Refuse committee debates ultimate cost of retirement pay

By Andrea Ray | Mar 01, 2018
Photo by: Andrea Ray Carver, Marion, Wareham Regional Refuse District Committee members Rob Zora (left) and Chairman Stephen Cushing.

The Carver, Marion, Wareham Regional Refuse District Committee remains deep in figuring out the district's finances; money woes came to a head when discussing the payment of a recently retired employee on February 28.

The district has been facing financial woes since 2017, when all three towns in the district were blindsided with unexpectedly high trash bills. It was revealed at the district's Feb. 8 meeting that the district itself had not undergone an audit since 2012; based on that, and the lack of paperwork for any purchases or sales, Marion's Finance Director Judy Mooney recommended a forensic analysis.

The committee is currently working with two audit companies, Lynch Malloy and Marini, and Powers and Sullivan, to come up with an estimate on what a forensic analysis would cost.

It was the matter of paying a recently retired transfer station employee that caused the most trouble, though. The employee had worked for the district for 40 years, and was paid $19,000 upon departure; altogether, the records said, he was owed more still, for unused vacation and sick time. The problem for the committee members was deciphering the maximum number of sick and vacation days could be accrued according to the district.

The problem meant that members were unable to decide the actual remainder of what the employee is owed, as he may have accrued more sick days and vacation days than the maximum allowed for payout.

Rob Zora, the former superintendent of Marion's Department of Public Works, was reticent about the payment analysis.

"This guy worked for the town for 40 years," he said. "He probably never even read his contract, never knew his maximum. We're a board trying to do the right thing. He worked a lot of unpaid hours, we should be paying him what he's owed, not gipping him."

Malinoski objected to the term. "Nobody's gipping anyone," he said. "It's not the job of the employer to remind employees to use their time or lose it. We're trying to validate the record, then we'll do an analysis, and decide what to do, and you'll get a vote."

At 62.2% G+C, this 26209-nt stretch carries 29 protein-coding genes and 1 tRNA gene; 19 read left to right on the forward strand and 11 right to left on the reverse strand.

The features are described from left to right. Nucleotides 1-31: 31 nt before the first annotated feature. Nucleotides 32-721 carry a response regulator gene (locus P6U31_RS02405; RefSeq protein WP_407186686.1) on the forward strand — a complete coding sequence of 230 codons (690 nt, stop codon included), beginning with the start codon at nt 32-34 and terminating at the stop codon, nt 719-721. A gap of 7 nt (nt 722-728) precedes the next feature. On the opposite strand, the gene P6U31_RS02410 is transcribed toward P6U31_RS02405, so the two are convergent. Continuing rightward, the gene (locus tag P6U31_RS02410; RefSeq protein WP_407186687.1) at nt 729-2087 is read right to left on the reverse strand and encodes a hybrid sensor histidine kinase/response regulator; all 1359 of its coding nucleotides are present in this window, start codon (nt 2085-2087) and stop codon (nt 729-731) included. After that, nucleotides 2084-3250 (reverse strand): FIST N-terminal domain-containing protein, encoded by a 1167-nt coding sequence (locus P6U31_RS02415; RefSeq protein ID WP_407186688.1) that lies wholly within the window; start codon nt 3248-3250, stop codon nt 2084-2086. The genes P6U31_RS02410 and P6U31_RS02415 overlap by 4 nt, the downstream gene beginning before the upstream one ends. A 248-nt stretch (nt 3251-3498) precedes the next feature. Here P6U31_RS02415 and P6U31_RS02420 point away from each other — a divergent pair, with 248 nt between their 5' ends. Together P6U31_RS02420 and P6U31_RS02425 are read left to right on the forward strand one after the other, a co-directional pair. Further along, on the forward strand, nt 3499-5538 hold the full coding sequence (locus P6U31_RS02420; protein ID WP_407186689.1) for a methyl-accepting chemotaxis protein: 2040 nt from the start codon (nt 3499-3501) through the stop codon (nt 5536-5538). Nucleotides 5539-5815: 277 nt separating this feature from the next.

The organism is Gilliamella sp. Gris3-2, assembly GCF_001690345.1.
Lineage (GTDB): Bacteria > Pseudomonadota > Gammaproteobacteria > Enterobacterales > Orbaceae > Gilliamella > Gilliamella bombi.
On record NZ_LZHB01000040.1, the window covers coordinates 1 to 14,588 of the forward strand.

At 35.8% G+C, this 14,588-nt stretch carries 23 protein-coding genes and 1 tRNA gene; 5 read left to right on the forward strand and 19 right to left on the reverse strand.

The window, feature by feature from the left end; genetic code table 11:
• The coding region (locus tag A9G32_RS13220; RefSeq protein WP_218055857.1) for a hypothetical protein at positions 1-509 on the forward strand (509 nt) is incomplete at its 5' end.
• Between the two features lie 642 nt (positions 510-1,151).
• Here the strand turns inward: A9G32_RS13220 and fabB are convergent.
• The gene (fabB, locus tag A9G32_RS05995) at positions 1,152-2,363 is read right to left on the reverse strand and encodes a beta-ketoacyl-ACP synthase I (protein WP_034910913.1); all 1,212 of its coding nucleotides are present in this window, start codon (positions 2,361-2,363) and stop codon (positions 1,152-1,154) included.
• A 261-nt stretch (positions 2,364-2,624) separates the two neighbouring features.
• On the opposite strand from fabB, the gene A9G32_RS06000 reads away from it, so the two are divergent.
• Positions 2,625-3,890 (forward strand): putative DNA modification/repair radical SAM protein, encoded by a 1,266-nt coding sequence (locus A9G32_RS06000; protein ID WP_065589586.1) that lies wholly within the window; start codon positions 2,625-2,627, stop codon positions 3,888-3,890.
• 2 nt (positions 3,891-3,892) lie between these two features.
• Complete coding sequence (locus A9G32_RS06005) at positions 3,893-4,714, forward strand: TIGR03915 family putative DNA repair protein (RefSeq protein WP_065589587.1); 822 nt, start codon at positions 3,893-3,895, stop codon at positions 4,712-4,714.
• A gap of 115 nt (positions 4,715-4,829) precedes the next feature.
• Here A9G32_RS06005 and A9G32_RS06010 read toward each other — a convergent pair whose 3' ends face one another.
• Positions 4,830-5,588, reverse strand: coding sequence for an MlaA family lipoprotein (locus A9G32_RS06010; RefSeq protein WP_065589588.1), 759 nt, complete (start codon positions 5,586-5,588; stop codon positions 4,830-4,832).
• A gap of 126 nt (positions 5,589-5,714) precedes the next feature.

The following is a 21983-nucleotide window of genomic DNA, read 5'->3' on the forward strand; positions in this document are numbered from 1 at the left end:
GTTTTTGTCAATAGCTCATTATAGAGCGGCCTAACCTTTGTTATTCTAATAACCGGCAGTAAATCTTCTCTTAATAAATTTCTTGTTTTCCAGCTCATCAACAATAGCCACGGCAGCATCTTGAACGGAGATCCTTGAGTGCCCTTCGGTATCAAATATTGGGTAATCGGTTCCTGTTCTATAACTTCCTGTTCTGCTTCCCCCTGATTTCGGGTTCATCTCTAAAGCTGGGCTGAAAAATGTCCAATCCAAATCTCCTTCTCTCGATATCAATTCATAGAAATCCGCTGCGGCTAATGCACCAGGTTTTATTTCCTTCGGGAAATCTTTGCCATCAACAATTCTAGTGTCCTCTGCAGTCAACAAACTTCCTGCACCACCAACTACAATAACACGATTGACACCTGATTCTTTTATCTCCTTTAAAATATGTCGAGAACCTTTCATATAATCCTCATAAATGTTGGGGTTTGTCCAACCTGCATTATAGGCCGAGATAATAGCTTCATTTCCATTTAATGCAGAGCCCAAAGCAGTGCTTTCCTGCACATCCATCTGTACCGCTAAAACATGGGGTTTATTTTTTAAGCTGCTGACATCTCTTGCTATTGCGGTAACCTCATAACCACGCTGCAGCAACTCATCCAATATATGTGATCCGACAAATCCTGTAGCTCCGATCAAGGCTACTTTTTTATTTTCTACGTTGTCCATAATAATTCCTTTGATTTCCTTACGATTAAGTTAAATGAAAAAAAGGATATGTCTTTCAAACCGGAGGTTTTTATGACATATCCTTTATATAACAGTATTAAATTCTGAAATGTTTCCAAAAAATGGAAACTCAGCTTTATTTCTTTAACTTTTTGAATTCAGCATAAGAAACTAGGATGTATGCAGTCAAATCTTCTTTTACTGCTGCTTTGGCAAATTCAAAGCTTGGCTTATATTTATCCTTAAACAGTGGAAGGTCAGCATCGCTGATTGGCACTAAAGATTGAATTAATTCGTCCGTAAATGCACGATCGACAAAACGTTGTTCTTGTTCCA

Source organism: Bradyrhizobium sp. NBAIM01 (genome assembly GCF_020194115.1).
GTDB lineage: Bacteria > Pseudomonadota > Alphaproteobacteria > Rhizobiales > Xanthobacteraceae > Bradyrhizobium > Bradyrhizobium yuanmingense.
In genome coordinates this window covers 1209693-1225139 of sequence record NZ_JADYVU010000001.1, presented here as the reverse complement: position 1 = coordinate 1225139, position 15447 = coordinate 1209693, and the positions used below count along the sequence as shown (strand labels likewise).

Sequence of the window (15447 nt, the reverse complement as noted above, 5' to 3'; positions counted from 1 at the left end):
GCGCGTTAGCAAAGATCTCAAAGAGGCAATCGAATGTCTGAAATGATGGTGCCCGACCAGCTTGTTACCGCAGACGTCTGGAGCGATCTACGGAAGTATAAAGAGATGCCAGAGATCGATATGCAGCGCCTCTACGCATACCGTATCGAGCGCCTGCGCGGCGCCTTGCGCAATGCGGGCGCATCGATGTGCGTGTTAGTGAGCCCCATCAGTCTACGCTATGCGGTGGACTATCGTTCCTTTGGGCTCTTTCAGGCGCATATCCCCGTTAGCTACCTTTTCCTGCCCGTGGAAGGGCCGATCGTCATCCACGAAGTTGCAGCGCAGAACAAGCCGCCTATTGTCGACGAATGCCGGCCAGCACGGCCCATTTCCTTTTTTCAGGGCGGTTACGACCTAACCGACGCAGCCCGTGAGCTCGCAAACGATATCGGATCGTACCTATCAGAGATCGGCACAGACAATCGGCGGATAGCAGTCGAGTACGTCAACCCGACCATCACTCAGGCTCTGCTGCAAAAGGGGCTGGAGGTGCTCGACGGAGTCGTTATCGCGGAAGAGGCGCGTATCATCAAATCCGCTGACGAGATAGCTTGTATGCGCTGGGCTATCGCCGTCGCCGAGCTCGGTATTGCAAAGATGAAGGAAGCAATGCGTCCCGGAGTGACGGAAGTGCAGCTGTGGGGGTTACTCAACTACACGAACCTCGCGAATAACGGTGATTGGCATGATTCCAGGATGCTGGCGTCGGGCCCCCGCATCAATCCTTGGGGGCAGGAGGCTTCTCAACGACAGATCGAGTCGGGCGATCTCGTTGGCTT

"Anyways," he added, "How can you pay him? You're basically bankrupt! We need to work through this, we have a lot of bills coming up."

The most recent info on sick day and vacation accruals was listed in the district's 2012 audit, but changes had been made more recently in the Town of Wareham. "If there are changes, our polices should change with them," Malinoski said. "[Pickles] didn't add those changes."

Cordeiro, the payroll firm that the district uses, doesn't keep track of vacation or sick days accrued—simply those taken. With the records of the sick days and vacation days that the employee took available from the company, though, Malinoski said that the committee could calculate what he was owed.

The employee had been paid the original $19,000 by Moss Hollow Management, the district's then-business consultant, owned by Marion's Town Clerk Ray Pickles.

Zora had delivered the employee's file to the committee, a move that raised the eyebrows of Marion's Town Administrator Paul Dawson.

"Where did you get that?" he asked. "I talked to Ray Pickles two weeks ago, and I asked him if he had any more documents, because we needed them all, and he said absolutely not. All of a sudden, these appear."

"Makes no sense to me," said Wareham's Municipal Maintenance Director Dave Menard.

Zora said he wasn't sure what the deal was—Pickles had just handed him the notes, saying they were for the committee.

Further issues arose when Malinoski noted that at the committee's January meeting, members had told Pickles he was not allowed to issue any more checks, pending a review of finances.

The next day, Carver Town Administrator Michael Malinoski said, Pickles cut a $19,000 check to the retiring employee, ignoring the order to not issue checks.

Why $19,000, and not the full amount?

"It was probably how much we had at the time," Malinoski reasoned.



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